Garson Kanin's "Born Yesterday" first premiered on Broadway on February 4,1946. The play was adapted into a successful 1950’s film of the same name. The movie, starred the spirited Judy Holliday, who won an Oscar for her role. Center Rep Company opens its winter play with this classic Washington D.C. comedy now at the Margaret Lesher Theatre through February 27th. Directed by Timothy Near, she has assembled the perfect cast and creative team to bring D.C. to Walnut Creek. Kanin’s classic is a gem that is also the perfect commentary for this election year.


Director Near doesn’t try to gloss over the 1946 comedy with any contemporary headlines, she lets Kanin’s script keep its iconic charm. The failed 1993 screen remake with Melanie Griffith shows that updating this plot does not work. Near lets the play stand on its own. “A little education is a dangerous thing”. That's what junkyard mogul Harry Brock learns in "Born Yesterday" played like a lion by Will Springhorn.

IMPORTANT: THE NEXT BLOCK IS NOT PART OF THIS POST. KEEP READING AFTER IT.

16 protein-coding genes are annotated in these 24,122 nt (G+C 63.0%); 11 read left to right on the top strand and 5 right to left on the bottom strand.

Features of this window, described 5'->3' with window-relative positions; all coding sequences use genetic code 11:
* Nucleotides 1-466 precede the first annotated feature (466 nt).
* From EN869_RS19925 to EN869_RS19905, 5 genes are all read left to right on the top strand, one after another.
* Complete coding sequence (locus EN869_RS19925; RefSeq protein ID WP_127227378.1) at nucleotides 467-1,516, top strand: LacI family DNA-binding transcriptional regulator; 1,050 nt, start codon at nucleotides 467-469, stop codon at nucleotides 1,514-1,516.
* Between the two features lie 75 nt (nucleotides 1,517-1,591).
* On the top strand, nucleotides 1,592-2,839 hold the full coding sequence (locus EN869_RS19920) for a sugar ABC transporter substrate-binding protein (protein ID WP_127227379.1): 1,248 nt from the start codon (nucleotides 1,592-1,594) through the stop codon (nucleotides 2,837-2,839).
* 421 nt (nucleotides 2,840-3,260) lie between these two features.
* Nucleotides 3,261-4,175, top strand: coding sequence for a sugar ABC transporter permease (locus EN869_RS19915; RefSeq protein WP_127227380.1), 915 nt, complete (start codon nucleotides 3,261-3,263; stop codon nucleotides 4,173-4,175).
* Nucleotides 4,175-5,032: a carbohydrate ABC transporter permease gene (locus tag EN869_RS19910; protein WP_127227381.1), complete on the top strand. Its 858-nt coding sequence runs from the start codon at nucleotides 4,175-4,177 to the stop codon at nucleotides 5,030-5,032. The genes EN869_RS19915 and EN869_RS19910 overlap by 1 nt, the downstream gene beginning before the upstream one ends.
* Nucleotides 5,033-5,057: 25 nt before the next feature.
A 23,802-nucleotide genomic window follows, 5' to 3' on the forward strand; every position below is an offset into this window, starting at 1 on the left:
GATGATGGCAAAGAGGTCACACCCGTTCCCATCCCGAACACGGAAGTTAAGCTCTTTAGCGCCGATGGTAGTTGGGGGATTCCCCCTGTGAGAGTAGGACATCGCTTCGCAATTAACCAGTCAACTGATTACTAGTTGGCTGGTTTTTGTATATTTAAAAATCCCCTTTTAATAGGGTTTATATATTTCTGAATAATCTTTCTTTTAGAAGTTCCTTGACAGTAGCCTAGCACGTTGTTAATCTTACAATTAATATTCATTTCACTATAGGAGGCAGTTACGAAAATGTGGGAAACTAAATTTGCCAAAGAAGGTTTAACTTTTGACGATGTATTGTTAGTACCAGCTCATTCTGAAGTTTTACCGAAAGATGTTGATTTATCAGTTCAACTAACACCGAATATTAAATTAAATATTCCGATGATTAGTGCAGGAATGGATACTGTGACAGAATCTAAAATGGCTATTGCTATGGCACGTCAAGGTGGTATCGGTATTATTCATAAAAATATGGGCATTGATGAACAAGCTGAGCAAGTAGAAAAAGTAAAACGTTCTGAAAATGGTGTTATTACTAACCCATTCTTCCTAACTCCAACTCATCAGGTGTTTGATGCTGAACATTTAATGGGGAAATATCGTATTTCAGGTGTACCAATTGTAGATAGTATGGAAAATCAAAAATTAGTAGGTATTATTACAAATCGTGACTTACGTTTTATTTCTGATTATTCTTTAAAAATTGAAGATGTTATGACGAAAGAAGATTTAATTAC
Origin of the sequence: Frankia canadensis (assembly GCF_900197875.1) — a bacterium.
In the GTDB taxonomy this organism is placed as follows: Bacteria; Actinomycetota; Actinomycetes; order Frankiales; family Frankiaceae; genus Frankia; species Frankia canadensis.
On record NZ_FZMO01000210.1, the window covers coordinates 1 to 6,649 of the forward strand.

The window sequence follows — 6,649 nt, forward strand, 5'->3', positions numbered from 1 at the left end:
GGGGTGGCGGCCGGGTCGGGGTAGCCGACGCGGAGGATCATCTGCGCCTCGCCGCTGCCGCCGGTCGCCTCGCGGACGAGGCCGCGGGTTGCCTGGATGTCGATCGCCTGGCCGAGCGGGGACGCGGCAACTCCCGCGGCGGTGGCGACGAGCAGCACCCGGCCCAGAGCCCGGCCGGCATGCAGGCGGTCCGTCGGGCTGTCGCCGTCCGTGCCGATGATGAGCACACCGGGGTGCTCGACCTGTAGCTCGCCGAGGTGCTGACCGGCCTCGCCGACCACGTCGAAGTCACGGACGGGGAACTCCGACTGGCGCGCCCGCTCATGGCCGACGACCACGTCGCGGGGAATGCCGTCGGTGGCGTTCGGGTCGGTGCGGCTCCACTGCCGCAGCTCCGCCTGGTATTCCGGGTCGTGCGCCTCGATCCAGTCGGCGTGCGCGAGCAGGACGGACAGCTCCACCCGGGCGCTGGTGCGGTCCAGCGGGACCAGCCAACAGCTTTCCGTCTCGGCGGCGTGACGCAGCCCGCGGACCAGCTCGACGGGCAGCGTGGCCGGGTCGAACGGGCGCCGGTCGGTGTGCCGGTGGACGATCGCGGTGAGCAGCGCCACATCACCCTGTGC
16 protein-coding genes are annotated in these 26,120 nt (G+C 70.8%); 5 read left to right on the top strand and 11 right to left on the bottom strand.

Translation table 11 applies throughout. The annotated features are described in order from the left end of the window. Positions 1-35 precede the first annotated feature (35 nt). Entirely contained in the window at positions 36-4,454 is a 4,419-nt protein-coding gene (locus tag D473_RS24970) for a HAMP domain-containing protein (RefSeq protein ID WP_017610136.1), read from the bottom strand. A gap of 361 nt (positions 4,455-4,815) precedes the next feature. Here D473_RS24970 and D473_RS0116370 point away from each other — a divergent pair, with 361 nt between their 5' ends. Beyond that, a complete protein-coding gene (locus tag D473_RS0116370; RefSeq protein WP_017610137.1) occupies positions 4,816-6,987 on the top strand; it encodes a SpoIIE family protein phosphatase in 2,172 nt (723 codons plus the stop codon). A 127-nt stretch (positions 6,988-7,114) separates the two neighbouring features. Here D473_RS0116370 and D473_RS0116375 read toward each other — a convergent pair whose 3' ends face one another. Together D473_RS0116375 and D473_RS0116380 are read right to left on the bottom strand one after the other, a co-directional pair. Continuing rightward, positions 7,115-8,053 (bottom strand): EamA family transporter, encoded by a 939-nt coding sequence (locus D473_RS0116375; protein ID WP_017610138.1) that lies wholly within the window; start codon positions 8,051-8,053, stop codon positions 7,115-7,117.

Harry hires handsome writer Paul Verrall to smarten up his simple minded and unrefined ex-showgirl girlfriend, Billie Dawn, so she won't embarrass him while he's robbing politicians in Washington, D.C. Harry is uncouth himself, but he doesn't matter since he has enough money to buy off Washington. The amazing local favorite, Sharon Rietkerk plays the classic blonde, Billie Dawn. Rietkerk proves she has that gutsy, hilarious and full giddy Billy style. Looking like a charmed Lady Gaga from the ‘40’s, and sounding like Cyndi Lauper, she brings mindless authority and a sexy girlish presence that makes her as adept in her comic timing Billie Dawn, is a line chorus showgirl, her claim to fame is the five lines she had in Anything Goes, she proudly shares that with Jersey junkyard millionaire, Harry Brock. Jackson Davis is excellent as Ed Devery, Brock's wayward lawyer, and Senator Hedges is skillfully played by Jesse Caldwell, whose influence can be bought. Harry has come to Washington to expand his empire. Kanin’s dialogue and political banter verses Brock's gangster slang is terrific. Billie’s lack of sophistication is a social liability to Harry. He could have picked a safer teacher to improve Billie's knowledge, than the reporter, handsomely played by Jason Kuykendall, who keeps sniffing around trying to find out what Harry's up to in Washington.